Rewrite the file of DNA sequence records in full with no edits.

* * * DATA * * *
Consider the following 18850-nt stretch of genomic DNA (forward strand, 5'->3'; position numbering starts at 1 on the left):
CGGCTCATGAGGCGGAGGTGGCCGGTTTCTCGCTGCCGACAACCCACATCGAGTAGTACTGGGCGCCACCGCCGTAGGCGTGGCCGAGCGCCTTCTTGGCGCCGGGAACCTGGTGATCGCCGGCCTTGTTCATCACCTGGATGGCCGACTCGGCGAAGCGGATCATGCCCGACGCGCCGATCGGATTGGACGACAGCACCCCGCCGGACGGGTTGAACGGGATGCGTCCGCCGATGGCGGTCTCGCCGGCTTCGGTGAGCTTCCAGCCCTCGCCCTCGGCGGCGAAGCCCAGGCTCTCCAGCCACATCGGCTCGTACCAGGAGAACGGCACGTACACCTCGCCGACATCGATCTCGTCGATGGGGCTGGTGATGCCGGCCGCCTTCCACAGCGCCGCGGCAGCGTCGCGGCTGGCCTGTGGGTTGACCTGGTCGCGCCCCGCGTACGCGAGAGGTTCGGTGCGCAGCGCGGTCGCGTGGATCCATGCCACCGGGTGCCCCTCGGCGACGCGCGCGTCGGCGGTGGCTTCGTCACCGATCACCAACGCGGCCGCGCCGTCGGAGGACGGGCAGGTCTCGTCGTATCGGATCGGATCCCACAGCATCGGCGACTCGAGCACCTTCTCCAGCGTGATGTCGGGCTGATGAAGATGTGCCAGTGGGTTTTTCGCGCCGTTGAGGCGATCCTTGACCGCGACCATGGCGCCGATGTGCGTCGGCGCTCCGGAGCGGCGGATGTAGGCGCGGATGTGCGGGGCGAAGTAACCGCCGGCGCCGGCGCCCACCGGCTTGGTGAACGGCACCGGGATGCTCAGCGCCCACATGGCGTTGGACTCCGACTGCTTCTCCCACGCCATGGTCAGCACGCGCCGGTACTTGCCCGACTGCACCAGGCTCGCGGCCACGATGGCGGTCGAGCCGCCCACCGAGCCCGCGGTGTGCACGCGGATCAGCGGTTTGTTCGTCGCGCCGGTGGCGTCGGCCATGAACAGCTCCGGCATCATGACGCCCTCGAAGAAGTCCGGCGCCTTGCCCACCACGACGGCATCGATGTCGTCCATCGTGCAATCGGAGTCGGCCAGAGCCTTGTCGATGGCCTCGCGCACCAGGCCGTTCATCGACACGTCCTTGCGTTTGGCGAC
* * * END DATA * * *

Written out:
Consider the following 18850-nt stretch of genomic DNA (forward strand, 5'->3'; position numbering starts at 1 on the left):
CGGCTCATGAGGCGGAGGTGGCCGGTTTCTCGCTGCCGACAACCCACATCGAGTAGTACTGGGCGCCACCGCCGTAGGCGTGGCCGAGCGCCTTCTTGGCGCCGGGAACCTGGTGATCGCCGGCCTTGTTCATCACCTGGATGGCCGACTCGGCGAAGCGGATCATGCCCGACGCGCCGATCGGATTGGACGACAGCACCCCGCCGGACGGGTTGAACGGGATGCGTCCGCCGATGGCGGTCTCGCCGGCTTCGGTGAGCTTCCAGCCCTCGCCCTCGGCGGCGAAGCCCAGGCTCTCCAGCCACATCGGCTCGTACCAGGAGAACGGCACGTACACCTCGCCGACATCGATCTCGTCGATGGGGCTGGTGATGCCGGCCGCCTTCCACAGCGCCGCGGCAGCGTCGCGGCTGGCCTGTGGGTTGACCTGGTCGCGCCCCGCGTACGCGAGAGGTTCGGTGCGCAGCGCGGTCGCGTGGATCCATGCCACCGGGTGCCCCTCGGCGACGCGCGCGTCGGCGGTGGCTTCGTCACCGATCACCAACGCGGCCGCGCCGTCGGAGGACGGGCAGGTCTCGTCGTATCGGATCGGATCCCACAGCATCGGCGACTCGAGCACCTTCTCCAGCGTGATGTCGGGCTGATGAAGATGTGCCAGTGGGTTTTTCGCGCCGTTGAGGCGATCCTTGACCGCGACCATGGCGCCGATGTGCGTCGGCGCTCCGGAGCGGCGGATGTAGGCGCGGATGTGCGGGGCGAAGTAACCGCCGGCGCCGGCGCCCACCGGCTTGGTGAACGGCACCGGGATGCTCAGCGCCCACATGGCGTTGGACTCCGACTGCTTCTCCCACGCCATGGTCAGCACGCGCCGGTACTTGCCCGACTGCACCAGGCTCGCGGCCACGATGGCGGTCGAGCCGCCCACCGAGCCCGCGGTGTGCACGCGGATCAGCGGTTTGTTCGTCGCGCCGGTGGCGTCGGCCATGAACAGCTCCGGCATCATGACGCCCTCGAAGAAGTCCGGCGCCTTGCCCACCACGACGGCATCGATGTCGTCCATCGTGCAATCGGAGTCGGCCAGAGCCTTGTCGATGGCCTCGCGCACCAGGCCGTTCATCGACACGTCCTTGCGTTTGGCGAC